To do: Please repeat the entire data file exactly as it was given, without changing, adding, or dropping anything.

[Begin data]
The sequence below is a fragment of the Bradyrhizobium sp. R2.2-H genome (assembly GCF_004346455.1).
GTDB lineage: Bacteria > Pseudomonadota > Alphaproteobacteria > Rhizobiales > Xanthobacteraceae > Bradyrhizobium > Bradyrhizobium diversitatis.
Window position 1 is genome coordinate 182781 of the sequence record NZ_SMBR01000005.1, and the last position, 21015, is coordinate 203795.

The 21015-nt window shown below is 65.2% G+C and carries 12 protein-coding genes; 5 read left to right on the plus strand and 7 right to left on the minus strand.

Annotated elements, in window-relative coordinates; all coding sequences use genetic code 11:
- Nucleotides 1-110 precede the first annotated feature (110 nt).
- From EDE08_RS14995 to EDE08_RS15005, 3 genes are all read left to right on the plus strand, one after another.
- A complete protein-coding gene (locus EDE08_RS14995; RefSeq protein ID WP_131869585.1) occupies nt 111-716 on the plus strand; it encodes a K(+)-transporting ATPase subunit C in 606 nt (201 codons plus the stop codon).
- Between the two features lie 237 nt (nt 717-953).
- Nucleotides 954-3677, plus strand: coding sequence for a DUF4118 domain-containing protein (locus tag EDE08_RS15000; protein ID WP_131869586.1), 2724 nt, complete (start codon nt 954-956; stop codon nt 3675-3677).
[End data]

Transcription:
The sequence below is a fragment of the Bradyrhizobium sp. R2.2-H genome (assembly GCF_004346455.1).
GTDB lineage: Bacteria > Pseudomonadota > Alphaproteobacteria > Rhizobiales > Xanthobacteraceae > Bradyrhizobium > Bradyrhizobium diversitatis.
Window position 1 is genome coordinate 182781 of the sequence record NZ_SMBR01000005.1, and the last position, 21015, is coordinate 203795.

The 21015-nt window shown below is 65.2% G+C and carries 12 protein-coding genes; 5 read left to right on the plus strand and 7 right to left on the minus strand.

Annotated elements, in window-relative coordinates; all coding sequences use genetic code 11:
- Nucleotides 1-110 precede the first annotated feature (110 nt).
- From EDE08_RS14995 to EDE08_RS15005, 3 genes are all read left to right on the plus strand, one after another.
- A complete protein-coding gene (locus EDE08_RS14995; RefSeq protein ID WP_131869585.1) occupies nt 111-716 on the plus strand; it encodes a K(+)-transporting ATPase subunit C in 606 nt (201 codons plus the stop codon).
- Between the two features lie 237 nt (nt 717-953).
- Nucleotides 954-3677, plus strand: coding sequence for a DUF4118 domain-containing protein (locus tag EDE08_RS15000; protein ID WP_131869586.1), 2724 nt, complete (start codon nt 954-956; stop codon nt 3675-3677).